Skip to content

Genius behind the curtain

David Arkenstone’s music has been the backdrop for more than you know
New age instrumental composer David Arkenstone performs May 21 at the First Unitarian Church of Victoria. (image supplied)

It is almost certain that you’ve heard and enjoyed David Arkenstone’s music. It’s equally possible that Arkenstone’s name doesn’t ring any immediate bells.

It should.

After all, Arkenstone has earned five Emmy nominations (in 2021, 2019, 2004, 2000, and 1992) and has composed music for television (The History Channel, Discovery Channel, NBC Sports) and has a host of credits for trailers and film soundtracks.

His music is an integral part of the magical feeling you might have experienced if you’ve visited Disney World. His song Papillon is the background music at EPCOT and another composition The Palace has been used in Tomorrowland in California and Tokyo.

Gamers have heard Arkenstone’s soundtracks on games including World of Warcraft, Lands of Lore, Earth & Beyond, Emperor: Battle for Dune and Space Siege.

“I’m in the background of everyone’s life,” Arkenstone said in a recent interview with Monday Magazine. “And I’m fortunate to be able to create music and grateful to my fans, however they get the music.”

And Arkenstone does have a strong following.

READ MORE: Vancouver Island MusicFest lands international superstar Sarah McLachlan

He has released more than 60 albums throughout his career and has more than 100 million Spotify streams to his name. And the number keeps growing as more and more people discover his music. That music has it’s roots in a love of fantasy with strong inspirations of Tolkien’s Middle-earth.

“I released my first album in 1987 and we’re still going,” Arkenstone said. “It’s remarkable, really, especially with all the changes in the recording industry and the impact of streaming services.”

“There’s a magic in music. I wake up in the morning and can’t wait to see what I discover that day. I find new experiences every day. Like I say, it’s magical.”

Primarily a composer and instrumentalist, Arkenstone describes himself as a musical storyteller, taking his audience on a journey of imagination.

“I envision a place I’d like to go, or an adventure I would like to take, and I let the music take me there,” said Arkenstone. “And I get messages all the time from people who respond to that music and take those journeys with me.”

Beyond the magical, sometimes mystical, nature of Arkenstone’s music, he credits the popularity of his compositions to the broad range of instruments available to composers today.

Arkenstone plays a variety of instruments himself, including the bouzouki, mandolin, guitar, bass guitar, harp, cello, flute, electronic keyboards, piano, Turkish saz, and pennywhistle, and will be joined on stage during his Pacific Northwest Tour by virtuoso musicians Terre Lee (violin), Carlyn Kessler (cello), Kimberly Zaleski (flute), and Josh Gilgoff (percussion).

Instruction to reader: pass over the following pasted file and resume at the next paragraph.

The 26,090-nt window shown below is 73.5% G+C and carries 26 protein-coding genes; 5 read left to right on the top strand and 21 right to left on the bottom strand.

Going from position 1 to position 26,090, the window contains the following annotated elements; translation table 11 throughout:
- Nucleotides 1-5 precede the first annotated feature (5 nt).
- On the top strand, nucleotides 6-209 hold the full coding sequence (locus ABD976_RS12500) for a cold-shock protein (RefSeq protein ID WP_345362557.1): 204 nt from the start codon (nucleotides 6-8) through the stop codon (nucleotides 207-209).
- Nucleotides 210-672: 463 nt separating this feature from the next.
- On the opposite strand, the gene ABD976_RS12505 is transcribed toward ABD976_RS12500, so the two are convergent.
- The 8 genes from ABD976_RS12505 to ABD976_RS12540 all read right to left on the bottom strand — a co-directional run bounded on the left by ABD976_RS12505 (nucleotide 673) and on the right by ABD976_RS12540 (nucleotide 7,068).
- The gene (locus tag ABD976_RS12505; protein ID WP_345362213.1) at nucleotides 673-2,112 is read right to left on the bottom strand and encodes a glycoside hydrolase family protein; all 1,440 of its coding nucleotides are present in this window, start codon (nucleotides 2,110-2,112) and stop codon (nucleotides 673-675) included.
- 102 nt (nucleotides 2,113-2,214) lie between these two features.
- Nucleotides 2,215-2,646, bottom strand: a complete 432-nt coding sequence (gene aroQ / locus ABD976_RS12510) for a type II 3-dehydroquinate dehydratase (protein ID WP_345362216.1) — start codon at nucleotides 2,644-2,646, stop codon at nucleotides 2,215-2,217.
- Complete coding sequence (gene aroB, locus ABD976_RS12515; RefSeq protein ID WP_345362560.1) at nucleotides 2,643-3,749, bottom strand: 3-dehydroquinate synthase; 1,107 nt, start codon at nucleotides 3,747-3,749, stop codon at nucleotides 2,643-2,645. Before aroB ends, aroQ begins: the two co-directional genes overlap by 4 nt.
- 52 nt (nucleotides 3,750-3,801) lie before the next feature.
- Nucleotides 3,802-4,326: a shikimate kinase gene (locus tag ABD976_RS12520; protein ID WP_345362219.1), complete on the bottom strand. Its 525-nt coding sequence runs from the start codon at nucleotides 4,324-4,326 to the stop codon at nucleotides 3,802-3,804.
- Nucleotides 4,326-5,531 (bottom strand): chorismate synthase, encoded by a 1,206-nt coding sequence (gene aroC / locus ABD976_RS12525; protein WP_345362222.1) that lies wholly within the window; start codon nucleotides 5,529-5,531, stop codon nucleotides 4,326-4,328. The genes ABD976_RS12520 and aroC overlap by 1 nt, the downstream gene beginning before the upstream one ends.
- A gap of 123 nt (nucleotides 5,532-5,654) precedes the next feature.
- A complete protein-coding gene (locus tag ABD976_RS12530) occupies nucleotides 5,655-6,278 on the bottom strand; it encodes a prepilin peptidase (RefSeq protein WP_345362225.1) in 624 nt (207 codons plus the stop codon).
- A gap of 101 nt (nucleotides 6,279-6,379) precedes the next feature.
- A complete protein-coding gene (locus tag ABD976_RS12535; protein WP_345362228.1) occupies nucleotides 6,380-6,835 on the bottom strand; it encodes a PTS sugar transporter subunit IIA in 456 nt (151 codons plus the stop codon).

“The band is great, and the music grows every time we play. It evolves, and by the end of the tour we’ll have changed some things, just a bit, to make it even better,” Arkenstone said.

“Great” doesn’t begin to describe the talented musicians who will accompany Arkenstone.

Terre Lee began her musical career at the age of five and is now a student at UC Santa Cruz where she’s led a team that was nominated for the $1 million Hult Prize for creating early education music programs for underserved communities. Carlyn Kessler has played concert halls around the world and is a recording artist in her own right. She’s recently performed with a variety of artists, including Michael Buble and Josh Groban.

Kimberly Zaleski has dedicated her life to performing, composing, and teaching music. She is the cofounder of IN2ATIVE and is the performing artist on the roster of the Center for Arts-Inspired Learning Agency.

Finally, there’s Josh Gilgoff. A NYC drummer, special educator, and instrument maker, Gilgoff founded the group Glow in the Drum. This ensemble was developed around a novel technique that combines African and American traditions.

“It’s a very eclectic and hugely talented group,” Arkenstone said.

“This is my third tour with them, and these are musicians who just love to play.”

“They are all amazing artists and, for all of us, performing music is more than just playing the notes. It’s more like creating a painting. A visual artist might want a little more blue in one area, or some more detail in another. Music is like that, and this group makes that artistry – that magic - possible.”

But the real magic happens when Arkenstone & Friends step in front of an audience.

“It’s not until you step on stage that you make that connection. You can record forever but you never really connect. You don’t know who’s listening. But an audience gives you that. They join you on an emotional journey. They respond to you, and we respond to them. It really can’t be explained. It just is.”

Arkenstone & Friends will be finishing their Pacific Northwest Tour with a performance on May 21 at the First Unitarian Church of Victoria.

Tickets and concert information is available at

On the Pacific Northwest Tour, Arkenstone will be accompanied by virtuoso musicians Terre Lee (violin), Carlyn Kessler (cello), Kimberly Zaleski (flute), and Josh Gilgoff (percussion). (event banner)